Chicago postal protest previews April 24 rallies

staples2_0417Chicago — Over 700 postal and other workers walked a picket line in front of a Chicago area Staples store on April 5.  The protesters marched back and forth over the block-long sidewalk for an hour and a half, chanting “Whose Postal Office?  The People’s Post Office!” Many wore T-shirts that read: “Stop Staples. The U.S. Mail Is Not for Sale.”

Two members of the U.S. Postal Police and a U.S. Postal Service supervisor watched the protest, even though this Staples store features no postal counter.  Marchers were angered by the USPS attempt to intimidate and track off-duty postal workers, and union officials plan to file a grievance over the unwarranted spying.

staples_0417Organized by the American Postal Workers Union, the rally’s target was a deal between the U.S. Postal Service and Staples to move mail services into Staples stores.

Last October, the USPS announced a no-bid, sweetheart deal to open postal counters in more than 80 Staples stores. The Staples postal counters are less secure than public post offices and they are staffed with low-wage Staples employees.

Packages dropped off at Staples stores are placed in unsecured containers and, as the Approved Postal Provider Agreement notes, packages and letters at Staples stores are not considered “mail” until they are picked up by the Postal Service.

The U.S. Postal Service and Staples plan to expand this “pilot” project to 1,500 Staples locations nationwide, while the USPS eliminates public post offices.

“This is a bad deal for consumers, for workers and for the country,” said APWU President Mark Dimondstein. “It makes no sense to transfer critical public services to a private, for-profit company that has closed 159 stores in the past year and recently announced it will close 225 more stores by the end of next year.

“Instead of using public resources to bail out a struggling company, the USPS should use its unmatched nationwide network of people and facilities to take advantage of new opportunities, such as package delivery for e-commerce sales and offering new services — like low-cost basic banking — that meet the needs of American consumers. …

“If we’re going to have mini-Post Offices in Staples stores, they should be operated by uniformed postal employees, who have taken an oath and are accountable to the American people.” (APWU press release, April 4)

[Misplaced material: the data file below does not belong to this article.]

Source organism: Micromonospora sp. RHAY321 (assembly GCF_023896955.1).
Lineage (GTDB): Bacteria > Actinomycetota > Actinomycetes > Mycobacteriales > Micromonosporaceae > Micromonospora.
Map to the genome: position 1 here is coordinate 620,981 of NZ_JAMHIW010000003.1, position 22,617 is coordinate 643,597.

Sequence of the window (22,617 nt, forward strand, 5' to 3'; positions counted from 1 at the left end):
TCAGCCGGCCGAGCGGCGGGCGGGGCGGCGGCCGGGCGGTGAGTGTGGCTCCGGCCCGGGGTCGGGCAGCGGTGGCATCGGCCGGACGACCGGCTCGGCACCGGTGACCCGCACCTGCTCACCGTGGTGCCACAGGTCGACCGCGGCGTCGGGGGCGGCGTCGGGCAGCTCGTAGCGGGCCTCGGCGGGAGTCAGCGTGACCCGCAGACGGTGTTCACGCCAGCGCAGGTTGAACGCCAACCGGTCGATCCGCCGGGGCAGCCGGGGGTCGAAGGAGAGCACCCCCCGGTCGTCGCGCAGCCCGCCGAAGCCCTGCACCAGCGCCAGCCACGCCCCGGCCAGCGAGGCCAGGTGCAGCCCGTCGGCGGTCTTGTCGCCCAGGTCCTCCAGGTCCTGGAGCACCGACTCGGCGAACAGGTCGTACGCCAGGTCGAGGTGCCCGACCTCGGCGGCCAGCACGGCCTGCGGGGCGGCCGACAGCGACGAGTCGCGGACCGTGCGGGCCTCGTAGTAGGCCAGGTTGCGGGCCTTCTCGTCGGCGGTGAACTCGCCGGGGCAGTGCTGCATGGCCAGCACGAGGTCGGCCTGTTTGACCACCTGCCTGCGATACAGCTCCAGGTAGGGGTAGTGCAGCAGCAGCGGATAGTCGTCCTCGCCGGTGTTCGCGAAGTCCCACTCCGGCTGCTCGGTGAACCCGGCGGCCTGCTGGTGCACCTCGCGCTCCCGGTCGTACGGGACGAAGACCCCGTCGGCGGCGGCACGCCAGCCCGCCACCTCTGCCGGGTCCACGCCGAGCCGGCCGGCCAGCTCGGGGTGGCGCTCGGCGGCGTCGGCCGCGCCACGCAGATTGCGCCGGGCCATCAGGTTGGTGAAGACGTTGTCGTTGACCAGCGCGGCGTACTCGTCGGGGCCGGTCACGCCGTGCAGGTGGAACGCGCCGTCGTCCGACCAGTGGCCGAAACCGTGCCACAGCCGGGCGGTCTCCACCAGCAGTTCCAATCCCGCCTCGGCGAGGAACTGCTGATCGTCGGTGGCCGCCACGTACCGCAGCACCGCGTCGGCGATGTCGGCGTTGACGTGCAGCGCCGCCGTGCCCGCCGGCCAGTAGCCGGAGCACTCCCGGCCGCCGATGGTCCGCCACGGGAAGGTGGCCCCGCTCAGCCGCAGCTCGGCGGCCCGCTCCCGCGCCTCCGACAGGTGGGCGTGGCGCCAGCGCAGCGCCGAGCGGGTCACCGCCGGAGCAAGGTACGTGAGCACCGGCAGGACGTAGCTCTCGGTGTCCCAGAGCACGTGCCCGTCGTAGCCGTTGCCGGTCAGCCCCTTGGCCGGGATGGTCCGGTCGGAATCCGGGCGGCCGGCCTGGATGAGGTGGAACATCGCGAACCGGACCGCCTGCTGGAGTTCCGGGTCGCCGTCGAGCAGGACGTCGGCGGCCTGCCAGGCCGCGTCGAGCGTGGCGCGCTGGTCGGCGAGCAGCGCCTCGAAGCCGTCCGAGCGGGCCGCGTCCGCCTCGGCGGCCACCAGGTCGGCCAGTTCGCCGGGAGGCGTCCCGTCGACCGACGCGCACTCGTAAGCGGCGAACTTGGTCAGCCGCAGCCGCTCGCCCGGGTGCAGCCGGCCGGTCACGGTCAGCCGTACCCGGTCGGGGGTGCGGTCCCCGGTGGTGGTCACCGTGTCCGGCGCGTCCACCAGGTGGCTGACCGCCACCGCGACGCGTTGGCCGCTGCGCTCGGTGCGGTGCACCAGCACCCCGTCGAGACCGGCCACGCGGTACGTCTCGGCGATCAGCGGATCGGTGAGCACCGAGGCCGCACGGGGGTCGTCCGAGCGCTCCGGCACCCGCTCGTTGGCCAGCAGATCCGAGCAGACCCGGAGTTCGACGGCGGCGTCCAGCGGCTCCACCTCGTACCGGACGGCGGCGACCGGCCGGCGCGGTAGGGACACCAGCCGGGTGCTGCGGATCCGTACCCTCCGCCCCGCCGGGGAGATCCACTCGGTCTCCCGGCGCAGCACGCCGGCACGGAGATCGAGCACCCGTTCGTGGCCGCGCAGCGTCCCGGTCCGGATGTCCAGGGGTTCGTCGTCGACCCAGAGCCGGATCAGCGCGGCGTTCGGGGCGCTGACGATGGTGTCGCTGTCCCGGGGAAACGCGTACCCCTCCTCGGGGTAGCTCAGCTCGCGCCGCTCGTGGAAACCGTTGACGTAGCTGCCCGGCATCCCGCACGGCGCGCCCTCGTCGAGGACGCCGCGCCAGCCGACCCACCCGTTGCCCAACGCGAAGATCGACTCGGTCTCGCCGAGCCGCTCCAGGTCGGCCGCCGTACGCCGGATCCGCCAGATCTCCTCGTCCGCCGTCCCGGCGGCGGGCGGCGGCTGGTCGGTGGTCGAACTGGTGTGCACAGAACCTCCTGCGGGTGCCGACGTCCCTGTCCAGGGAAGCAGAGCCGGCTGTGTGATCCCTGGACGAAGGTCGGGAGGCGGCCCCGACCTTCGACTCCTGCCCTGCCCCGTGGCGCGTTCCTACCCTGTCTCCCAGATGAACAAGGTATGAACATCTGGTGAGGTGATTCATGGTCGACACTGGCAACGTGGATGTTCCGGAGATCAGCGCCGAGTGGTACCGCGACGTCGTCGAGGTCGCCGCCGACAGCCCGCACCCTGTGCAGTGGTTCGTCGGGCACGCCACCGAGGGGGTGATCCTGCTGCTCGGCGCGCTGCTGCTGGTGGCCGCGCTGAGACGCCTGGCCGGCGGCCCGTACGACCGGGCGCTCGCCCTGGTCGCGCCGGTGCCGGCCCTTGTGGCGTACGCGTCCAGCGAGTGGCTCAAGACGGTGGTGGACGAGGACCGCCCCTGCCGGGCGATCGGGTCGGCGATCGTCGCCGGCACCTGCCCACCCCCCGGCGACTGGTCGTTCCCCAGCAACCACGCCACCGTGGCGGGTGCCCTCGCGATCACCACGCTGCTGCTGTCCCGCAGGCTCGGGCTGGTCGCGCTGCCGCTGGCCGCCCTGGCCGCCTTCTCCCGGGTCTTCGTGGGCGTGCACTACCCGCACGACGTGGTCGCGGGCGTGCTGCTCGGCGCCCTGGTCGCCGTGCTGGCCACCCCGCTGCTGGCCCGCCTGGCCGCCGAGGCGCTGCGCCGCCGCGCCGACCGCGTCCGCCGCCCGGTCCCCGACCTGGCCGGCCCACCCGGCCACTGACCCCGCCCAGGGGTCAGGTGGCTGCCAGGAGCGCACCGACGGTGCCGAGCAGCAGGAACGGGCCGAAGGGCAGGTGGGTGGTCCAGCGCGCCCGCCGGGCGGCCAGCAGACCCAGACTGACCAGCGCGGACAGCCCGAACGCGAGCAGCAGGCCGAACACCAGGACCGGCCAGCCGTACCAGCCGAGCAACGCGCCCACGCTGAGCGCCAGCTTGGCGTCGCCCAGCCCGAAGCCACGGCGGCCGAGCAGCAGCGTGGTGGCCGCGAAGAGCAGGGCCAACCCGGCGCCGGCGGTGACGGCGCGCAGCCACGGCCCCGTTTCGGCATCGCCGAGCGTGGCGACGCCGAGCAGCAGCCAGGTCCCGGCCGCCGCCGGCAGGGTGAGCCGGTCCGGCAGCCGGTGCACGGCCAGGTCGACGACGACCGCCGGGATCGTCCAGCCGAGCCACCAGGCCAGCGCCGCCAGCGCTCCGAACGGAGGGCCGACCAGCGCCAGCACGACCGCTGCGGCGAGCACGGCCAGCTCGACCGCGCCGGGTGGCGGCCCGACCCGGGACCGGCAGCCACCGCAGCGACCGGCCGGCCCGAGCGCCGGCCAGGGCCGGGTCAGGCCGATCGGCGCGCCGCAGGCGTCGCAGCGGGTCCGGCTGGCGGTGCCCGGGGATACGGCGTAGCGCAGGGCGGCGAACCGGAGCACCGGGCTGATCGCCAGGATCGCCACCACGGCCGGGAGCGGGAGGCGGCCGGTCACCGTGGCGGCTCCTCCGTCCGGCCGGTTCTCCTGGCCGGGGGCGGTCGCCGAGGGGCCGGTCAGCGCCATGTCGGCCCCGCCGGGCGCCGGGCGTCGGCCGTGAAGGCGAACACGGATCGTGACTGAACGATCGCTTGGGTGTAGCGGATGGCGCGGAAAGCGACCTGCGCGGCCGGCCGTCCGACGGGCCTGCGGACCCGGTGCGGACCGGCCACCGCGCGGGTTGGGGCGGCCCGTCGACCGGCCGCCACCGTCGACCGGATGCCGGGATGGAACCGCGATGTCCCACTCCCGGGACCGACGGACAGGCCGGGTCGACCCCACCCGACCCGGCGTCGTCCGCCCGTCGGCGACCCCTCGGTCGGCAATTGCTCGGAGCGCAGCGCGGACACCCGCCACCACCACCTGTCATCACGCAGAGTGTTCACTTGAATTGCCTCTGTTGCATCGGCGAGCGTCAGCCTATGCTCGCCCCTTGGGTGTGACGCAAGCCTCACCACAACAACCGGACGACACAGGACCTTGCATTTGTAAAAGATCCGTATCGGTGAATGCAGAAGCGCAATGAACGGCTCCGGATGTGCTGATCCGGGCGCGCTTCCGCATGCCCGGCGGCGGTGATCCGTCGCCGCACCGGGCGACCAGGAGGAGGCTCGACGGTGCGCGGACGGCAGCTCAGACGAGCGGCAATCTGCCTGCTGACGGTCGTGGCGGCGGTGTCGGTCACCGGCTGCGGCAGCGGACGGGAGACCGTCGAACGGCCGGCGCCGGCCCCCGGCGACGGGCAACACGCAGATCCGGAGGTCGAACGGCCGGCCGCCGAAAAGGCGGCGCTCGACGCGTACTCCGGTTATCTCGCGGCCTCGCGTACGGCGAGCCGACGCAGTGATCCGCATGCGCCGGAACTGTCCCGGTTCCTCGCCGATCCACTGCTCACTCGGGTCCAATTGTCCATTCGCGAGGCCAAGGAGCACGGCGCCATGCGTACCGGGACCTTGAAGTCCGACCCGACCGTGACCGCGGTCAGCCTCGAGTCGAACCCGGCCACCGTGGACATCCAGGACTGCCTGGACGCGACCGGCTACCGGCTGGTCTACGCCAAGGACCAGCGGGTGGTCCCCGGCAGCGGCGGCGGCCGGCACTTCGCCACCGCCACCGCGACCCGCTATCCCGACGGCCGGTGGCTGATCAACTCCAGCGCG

Privatization’s goal: Low wages

At an April 1 National Labor Relations Board hearing — the result of an Unfair Labor Practice charge filed by the APWU — a December 2012 internal USPS document revealed secret details of the sweetheart deal, named the Retail Partner Expansion Program:

“The pilot will be used to determine if lower costs can be realized with retail partner labor instead of the labor traditionally associated with retail windows at Post Offices. …

“Transferring USPS product and service transactions to retail partner locations should allow USPS to cut costs associated with window labor time and credit card transaction fees. Initial analysis suggests that Retail Partners can sell USPS products and services at a projected cost-to-serve of $0.16 per revenue dollar, which is less than a third of the cost-to-serve observed at traditional Post Offices.” ( 7)

The 58-page agreement reveals Staples is getting a discount on postal products, but customers will pay full price. The amount of the discount was redacted in the document.

In plain language, the deal is intended to sidestep labor costs by transferring window-clerk duties to private businesses.  It adds up to privatization and an attack on the living wages that the APWU and other postal unions have won over decades of struggle.

And the Staples deal is just the first step to place these postal counters “in leading national and regional retailers’ store locations nationwide.”

According to USPS witness Brian Code’s testimony at the NLRB hearing, postal executives studied postal retail trends in Germany, Great Britain, Sweden, Australia, Canada and other countries, and used them as models for the program.  Postal retail operations are privately owned and operated in many of those countries, such as 98 percent in Germany, 88 percent in Sweden and 81 percent in Australia.  Lower wages, fewer benefits and slower mail service are common features in privatized mail firms.

Since the privatization of Britain’s Royal Mail last year, its mail agency has eliminated 1,600 jobs, increased the price of stamps by 35 percent, sold postal data into private hands and granted the company’s boss a pay raise of almost $2.5 million.

The British example undoubtedly serves as the ultimate goal of corporate, congressional and postal executives.

Thousands of postal workers and supporters are planning to march on April 24, a National Day of Action, with protests planned at Staples stores across the country. For more information, readers can visit

WW photos: Joseph Piette

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